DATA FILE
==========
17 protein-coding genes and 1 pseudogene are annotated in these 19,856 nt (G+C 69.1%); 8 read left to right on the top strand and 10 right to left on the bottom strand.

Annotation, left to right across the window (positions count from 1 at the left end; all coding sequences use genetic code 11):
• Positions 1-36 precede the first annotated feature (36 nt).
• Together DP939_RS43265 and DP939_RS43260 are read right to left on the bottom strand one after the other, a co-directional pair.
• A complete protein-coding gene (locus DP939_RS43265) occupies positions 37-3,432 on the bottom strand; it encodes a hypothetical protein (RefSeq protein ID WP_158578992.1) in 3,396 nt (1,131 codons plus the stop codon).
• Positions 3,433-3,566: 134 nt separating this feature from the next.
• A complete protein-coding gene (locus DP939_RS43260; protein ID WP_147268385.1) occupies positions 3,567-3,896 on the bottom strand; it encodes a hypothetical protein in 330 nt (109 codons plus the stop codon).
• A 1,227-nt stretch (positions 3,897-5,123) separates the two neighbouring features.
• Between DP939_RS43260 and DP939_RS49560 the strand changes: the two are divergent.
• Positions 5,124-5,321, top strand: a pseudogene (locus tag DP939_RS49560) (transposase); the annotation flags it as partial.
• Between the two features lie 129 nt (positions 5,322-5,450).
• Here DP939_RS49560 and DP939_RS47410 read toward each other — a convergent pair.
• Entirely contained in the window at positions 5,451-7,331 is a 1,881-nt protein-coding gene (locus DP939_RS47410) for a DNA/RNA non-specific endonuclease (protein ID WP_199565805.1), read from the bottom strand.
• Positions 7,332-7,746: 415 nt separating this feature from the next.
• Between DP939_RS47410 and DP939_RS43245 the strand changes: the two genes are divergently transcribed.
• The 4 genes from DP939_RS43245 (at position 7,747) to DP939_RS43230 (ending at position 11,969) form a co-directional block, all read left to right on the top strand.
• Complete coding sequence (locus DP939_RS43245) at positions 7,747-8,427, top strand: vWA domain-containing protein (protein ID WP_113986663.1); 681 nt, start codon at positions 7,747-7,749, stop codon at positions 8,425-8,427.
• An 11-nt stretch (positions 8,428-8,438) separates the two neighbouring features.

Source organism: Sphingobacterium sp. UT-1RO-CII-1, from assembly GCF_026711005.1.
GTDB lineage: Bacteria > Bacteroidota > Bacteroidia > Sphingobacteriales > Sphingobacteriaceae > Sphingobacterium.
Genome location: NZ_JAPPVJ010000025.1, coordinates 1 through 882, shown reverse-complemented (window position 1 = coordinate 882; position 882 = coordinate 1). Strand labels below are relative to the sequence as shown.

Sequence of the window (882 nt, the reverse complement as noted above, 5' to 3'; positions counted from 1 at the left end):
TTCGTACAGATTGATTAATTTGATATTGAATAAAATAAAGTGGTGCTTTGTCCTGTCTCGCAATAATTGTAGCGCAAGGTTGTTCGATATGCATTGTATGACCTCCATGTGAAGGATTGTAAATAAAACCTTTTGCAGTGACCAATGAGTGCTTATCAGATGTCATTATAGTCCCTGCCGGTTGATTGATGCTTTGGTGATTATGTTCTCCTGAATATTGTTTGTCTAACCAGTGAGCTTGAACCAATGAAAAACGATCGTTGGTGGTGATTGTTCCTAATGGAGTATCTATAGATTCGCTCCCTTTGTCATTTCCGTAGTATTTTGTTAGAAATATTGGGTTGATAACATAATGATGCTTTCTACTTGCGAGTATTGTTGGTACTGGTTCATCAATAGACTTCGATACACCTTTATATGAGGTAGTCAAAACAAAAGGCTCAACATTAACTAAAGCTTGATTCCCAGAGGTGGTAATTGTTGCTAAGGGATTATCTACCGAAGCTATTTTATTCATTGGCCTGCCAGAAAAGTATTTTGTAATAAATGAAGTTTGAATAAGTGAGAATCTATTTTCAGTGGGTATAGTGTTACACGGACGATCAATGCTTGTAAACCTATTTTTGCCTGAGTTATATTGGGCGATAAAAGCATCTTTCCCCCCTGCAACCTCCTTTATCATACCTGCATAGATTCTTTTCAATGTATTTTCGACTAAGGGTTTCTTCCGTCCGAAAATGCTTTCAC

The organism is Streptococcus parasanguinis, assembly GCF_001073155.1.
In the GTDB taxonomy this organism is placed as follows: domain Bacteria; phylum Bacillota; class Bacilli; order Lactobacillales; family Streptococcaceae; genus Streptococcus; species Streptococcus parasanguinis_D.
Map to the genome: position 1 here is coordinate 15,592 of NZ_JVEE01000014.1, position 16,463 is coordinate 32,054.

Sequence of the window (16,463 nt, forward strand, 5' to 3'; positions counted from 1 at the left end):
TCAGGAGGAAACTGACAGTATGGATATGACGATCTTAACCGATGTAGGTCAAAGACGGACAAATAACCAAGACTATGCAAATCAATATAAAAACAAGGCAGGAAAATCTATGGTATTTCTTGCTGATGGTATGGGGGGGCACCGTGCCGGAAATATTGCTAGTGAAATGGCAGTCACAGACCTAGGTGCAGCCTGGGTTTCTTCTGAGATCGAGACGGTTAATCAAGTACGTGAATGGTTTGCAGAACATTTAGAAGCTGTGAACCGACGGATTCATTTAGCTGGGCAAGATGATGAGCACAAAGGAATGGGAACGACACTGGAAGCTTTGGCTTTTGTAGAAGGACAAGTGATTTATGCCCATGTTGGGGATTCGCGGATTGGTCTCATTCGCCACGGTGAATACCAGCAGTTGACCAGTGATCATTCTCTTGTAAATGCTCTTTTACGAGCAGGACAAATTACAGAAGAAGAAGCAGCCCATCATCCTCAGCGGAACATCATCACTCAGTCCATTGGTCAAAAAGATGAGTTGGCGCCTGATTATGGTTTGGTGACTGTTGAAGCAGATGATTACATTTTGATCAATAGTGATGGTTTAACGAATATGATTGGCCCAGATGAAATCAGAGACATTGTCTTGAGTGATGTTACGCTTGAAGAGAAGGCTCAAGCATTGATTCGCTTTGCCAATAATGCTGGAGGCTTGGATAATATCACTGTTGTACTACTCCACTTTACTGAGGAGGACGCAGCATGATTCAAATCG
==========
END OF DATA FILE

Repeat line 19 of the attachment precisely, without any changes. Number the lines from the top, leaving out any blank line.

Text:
Source organism: Sphingobacterium sp. UT-1RO-CII-1, from assembly GCF_026711005.1.